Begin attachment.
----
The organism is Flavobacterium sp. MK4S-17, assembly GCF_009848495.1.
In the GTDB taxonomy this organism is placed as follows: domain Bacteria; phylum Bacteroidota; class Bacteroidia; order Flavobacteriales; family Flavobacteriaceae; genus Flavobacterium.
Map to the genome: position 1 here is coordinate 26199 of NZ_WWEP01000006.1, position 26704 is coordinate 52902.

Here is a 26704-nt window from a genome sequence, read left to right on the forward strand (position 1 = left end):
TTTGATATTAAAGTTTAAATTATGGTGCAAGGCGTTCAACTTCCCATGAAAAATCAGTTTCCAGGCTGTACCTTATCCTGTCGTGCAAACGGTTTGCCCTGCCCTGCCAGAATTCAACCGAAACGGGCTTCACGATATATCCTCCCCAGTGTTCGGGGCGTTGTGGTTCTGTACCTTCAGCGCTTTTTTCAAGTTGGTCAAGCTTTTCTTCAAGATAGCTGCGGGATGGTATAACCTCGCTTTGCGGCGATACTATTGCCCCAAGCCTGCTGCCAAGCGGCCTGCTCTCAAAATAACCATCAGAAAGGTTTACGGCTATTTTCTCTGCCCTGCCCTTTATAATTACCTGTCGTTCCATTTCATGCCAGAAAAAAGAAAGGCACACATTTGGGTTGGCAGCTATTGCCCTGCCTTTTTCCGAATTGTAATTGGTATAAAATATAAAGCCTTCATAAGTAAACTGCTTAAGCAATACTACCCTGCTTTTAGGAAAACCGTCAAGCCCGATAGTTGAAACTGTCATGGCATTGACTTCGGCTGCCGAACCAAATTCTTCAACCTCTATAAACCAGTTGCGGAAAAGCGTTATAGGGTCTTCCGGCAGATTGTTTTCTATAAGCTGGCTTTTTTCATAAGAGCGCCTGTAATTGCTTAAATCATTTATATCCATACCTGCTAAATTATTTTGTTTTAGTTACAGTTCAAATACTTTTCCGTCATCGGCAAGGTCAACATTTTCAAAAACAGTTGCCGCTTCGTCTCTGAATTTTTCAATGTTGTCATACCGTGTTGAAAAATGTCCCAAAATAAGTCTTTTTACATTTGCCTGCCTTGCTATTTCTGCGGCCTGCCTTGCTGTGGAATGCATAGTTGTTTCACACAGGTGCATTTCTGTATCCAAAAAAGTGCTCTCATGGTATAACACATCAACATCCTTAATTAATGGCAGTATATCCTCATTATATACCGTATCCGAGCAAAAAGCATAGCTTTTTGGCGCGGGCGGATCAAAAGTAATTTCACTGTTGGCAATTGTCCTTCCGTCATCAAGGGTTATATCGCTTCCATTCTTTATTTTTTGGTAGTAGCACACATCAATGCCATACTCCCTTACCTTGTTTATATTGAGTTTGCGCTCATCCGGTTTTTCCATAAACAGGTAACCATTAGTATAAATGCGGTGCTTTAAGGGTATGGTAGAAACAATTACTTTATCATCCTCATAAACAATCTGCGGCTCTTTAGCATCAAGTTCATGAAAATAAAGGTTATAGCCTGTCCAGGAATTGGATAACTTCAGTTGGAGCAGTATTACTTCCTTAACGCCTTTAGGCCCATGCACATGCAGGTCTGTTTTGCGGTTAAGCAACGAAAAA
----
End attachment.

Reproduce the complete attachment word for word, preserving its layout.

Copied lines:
The organism is Flavobacterium sp. MK4S-17, assembly GCF_009848495.1.
In the GTDB taxonomy this organism is placed as follows: domain Bacteria; phylum Bacteroidota; class Bacteroidia; order Flavobacteriales; family Flavobacteriaceae; genus Flavobacterium.
Map to the genome: position 1 here is coordinate 26199 of NZ_WWEP01000006.1, position 26704 is coordinate 52902.

Here is a 26704-nt window from a genome sequence, read left to right on the forward strand (position 1 = left end):
TTTGATATTAAAGTTTAAATTATGGTGCAAGGCGTTCAACTTCCCATGAAAAATCAGTTTCCAGGCTGTACCTTATCCTGTCGTGCAAACGGTTTGCCCTGCCCTGCCAGAATTCAACCGAAACGGGCTTCACGATATATCCTCCCCAGTGTTCGGGGCGTTGTGGTTCTGTACCTTCAGCGCTTTTTTCAAGTTGGTCAAGCTTTTCTTCAAGATAGCTGCGGGATGGTATAACCTCGCTTTGCGGCGATACTATTGCCCCAAGCCTGCTGCCAAGCGGCCTGCTCTCAAAATAACCATCAGAAAGGTTTACGGCTATTTTCTCTGCCCTGCCCTTTATAATTACCTGTCGTTCCATTTCATGCCAGAAAAAAGAAAGGCACACATTTGGGTTGGCAGCTATTGCCCTGCCTTTTTCCGAATTGTAATTGGTATAAAATATAAAGCCTTCATAAGTAAACTGCTTAAGCAATACTACCCTGCTTTTAGGAAAACCGTCAAGCCCGATAGTTGAAACTGTCATGGCATTGACTTCGGCTGCCGAACCAAATTCTTCAACCTCTATAAACCAGTTGCGGAAAAGCGTTATAGGGTCTTCCGGCAGATTGTTTTCTATAAGCTGGCTTTTTTCATAAGAGCGCCTGTAATTGCTTAAATCATTTATATCCATACCTGCTAAATTATTTTGTTTTAGTTACAGTTCAAATACTTTTCCGTCATCGGCAAGGTCAACATTTTCAAAAACAGTTGCCGCTTCGTCTCTGAATTTTTCAATGTTGTCATACCGTGTTGAAAAATGTCCCAAAATAAGTCTTTTTACATTTGCCTGCCTTGCTATTTCTGCGGCCTGCCTTGCTGTGGAATGCATAGTTGTTTCACACAGGTGCATTTCTGTATCCAAAAAAGTGCTCTCATGGTATAACACATCAACATCCTTAATTAATGGCAGTATATCCTCATTATATACCGTATCCGAGCAAAAAGCATAGCTTTTTGGCGCGGGCGGATCAAAAGTAATTTCACTGTTGGCAATTGTCCTTCCGTCATCAAGGGTTATATCGCTTCCATTCTTTATTTTTTGGTAGTAGCACACATCAATGCCATACTCCCTTACCTTGTTTATATTGAGTTTGCGCTCATCCGGTTTTTCCATAAACAGGTAACCATTAGTATAAATGCGGTGCTTTAAGGGTATGGTAGAAACAATTACTTTATCATCCTCATAAACAATCTGCGGCTCTTTAGCATCAAGTTCATGAAAATAAAGGTTATAGCCTGTCCAGGAATTGGATAACTTCAGTTGGAGCAGTATTACTTCCTTAACGCCTTTAGGCCCATGCACATGCAGGTCTGTTTTGCGGTTAAGCAACGAAAAA